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Bal Thackeray: godfather of nativists in India's most cosmopolitan city

In death as in life, Bal Thackeray divided Mumbai. Mumbaikars shuttered shops fearing violence, while hundreds of thousands thronged the funeral today of the Shiv Sena founder. 

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Over these decades, the demographics of Mumbai changed considerably: The population boomed, the economy raced ahead, and the number of people moving to the city in search of jobs and a better life grew exponentially. Despite these developments, the priorities of many Mumbaikars remain unwavering, says Yashwant Deshmukh, an Indian political analyst and elections expert.

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“Mumbai is changing, but remains the same. Though people from across India have come to Mumbai in the last few decades the thinking about jobs has not changed. The fundamental politics of the Shiv Sena is giving jobs to local people from the state of Maharashtra. It’s less about religious extremism and more about the local identity.”

Mr. Deshmukh says that according to voting data he gathered during the state assembly elections in 2009, Thackeray's son and nephew would be an unstoppable political force in the region if they joined forces. However, the two men are currently dividing Thackeray's supporters, with his son Uddhav leading the Shiv Sena and his bombastic nephew Raj breaking form the family and starting his own popular party.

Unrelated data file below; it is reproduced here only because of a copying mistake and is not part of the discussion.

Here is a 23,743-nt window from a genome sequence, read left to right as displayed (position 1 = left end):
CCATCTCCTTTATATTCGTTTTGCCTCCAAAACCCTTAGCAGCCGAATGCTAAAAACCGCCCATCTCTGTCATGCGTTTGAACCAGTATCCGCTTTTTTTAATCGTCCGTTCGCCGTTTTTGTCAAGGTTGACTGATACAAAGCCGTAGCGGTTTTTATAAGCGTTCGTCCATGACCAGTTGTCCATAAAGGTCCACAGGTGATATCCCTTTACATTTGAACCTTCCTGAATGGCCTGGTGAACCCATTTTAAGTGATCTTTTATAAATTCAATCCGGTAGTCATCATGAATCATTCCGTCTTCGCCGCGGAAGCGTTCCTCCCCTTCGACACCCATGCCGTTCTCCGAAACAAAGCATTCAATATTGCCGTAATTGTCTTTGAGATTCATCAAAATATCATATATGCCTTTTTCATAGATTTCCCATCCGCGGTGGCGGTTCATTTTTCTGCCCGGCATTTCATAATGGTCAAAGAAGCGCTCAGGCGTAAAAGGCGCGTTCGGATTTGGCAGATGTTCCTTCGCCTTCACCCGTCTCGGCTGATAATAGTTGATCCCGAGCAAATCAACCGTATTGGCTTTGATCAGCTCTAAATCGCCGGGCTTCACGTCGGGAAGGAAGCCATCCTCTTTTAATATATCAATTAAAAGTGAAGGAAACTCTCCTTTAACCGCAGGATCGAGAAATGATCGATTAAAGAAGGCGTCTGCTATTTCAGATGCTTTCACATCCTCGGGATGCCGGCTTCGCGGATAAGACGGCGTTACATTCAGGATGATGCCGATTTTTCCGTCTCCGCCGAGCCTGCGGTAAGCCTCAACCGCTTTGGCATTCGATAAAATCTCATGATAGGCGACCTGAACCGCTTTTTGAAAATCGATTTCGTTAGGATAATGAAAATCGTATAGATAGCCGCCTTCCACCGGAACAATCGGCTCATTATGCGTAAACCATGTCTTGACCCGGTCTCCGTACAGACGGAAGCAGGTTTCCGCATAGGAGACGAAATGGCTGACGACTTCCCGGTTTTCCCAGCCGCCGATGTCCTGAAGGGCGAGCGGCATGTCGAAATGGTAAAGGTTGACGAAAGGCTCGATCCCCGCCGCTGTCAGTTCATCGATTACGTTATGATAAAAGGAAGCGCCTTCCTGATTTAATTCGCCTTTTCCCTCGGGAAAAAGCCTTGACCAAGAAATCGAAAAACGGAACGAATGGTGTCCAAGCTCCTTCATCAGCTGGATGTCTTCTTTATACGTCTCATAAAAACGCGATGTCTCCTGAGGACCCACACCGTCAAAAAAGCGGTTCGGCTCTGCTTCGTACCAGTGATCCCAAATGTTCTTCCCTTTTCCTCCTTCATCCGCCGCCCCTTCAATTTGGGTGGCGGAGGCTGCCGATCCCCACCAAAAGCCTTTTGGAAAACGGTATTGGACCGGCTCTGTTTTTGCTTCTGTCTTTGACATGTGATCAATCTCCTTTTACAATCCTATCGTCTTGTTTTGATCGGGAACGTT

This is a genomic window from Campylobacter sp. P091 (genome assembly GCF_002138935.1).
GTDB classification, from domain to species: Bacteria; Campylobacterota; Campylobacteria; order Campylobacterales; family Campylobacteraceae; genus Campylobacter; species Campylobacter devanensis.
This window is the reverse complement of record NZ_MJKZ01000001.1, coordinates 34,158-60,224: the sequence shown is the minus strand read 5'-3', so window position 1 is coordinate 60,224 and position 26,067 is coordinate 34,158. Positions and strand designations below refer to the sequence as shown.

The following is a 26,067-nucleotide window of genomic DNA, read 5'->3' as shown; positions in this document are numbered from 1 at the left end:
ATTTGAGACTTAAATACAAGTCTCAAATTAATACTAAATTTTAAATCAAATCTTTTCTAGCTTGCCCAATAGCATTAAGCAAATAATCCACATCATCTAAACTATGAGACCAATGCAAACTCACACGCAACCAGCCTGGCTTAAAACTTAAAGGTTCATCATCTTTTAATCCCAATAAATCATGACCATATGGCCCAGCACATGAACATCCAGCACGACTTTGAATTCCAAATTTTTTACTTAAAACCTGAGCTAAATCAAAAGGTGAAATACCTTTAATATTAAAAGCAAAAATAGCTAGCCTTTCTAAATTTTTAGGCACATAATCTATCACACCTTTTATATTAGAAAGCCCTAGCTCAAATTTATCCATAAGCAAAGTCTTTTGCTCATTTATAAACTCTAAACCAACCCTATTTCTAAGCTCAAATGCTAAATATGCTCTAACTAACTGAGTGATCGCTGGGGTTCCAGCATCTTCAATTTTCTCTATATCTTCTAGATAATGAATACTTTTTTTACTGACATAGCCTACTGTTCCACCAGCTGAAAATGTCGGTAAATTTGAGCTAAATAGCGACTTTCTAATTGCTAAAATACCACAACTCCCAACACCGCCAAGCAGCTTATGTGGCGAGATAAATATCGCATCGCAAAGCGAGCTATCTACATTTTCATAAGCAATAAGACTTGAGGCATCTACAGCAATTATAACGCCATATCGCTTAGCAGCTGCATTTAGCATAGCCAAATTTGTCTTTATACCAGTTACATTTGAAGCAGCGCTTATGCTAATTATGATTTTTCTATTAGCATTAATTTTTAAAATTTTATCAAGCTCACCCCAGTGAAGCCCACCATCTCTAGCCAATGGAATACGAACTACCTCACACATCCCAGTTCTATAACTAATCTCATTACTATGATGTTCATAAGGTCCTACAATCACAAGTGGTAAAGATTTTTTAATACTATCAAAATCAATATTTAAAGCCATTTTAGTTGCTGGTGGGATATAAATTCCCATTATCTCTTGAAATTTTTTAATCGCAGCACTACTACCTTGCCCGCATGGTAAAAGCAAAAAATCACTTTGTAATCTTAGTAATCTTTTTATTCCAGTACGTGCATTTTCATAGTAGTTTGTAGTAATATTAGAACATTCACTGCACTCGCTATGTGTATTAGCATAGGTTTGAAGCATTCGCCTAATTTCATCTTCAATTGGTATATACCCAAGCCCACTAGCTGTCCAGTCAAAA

“If [Mumbaikar's] ideas had really changed then Raj Thackery, would have been a flop. But he’s clearly not a flop. He’s connecting with third generation middle and lower middle class youth whose ancestors are not originally from the state but who consider themselves to be Marathis. If Raj and Uddhav's parties were not split they could win state assembly elections.”

However, many people in Mumbai don’t believe Raj or Uddhav have the best interest of the people at heart.

“The Shiv Sena and Raj Thackery just give people the perception of giving them jobs," says the Bollywood actor who has lived in Mumbai for over a decade. “They give Marathis someone else to blame for their unemployment. First, it was the south Indians, then the north Indians, and most recently Indians from the northeast. They make it OK for people here to be aggressive because they belong to a city and state rather than really trying to get a job.”

Now that the godfather of the Shiv Sena is gone, Raj and Uddhav must join together and rethink their strategy while diluting or mutating the organization's DNA, says B.V. Rao, the editor of the magazine Governance Now. 

“The mentality of this generation of Indians is different,” says Mr. Rao who worked as a journalist in Mumbai for several years. “The hate-filled tactics the Shiv Sena used in the past will no longer work. Secularism is now not so much about religion. It’s more about the secularism of opportunity. People want good jobs. That basic DNA of the country is changing. The Sena will have to expand their politics and policies to this new generation of Indian aspirations in Mumbai.”

While Rao believes the party will have to reform, experts like Deshmukh, don’t see the influence of the political party changing anytime soon. “You can come as a guest to Mumbai but it’s not your city. If you want to stay here you better follow the local sentiments of the Shiv Sena.”


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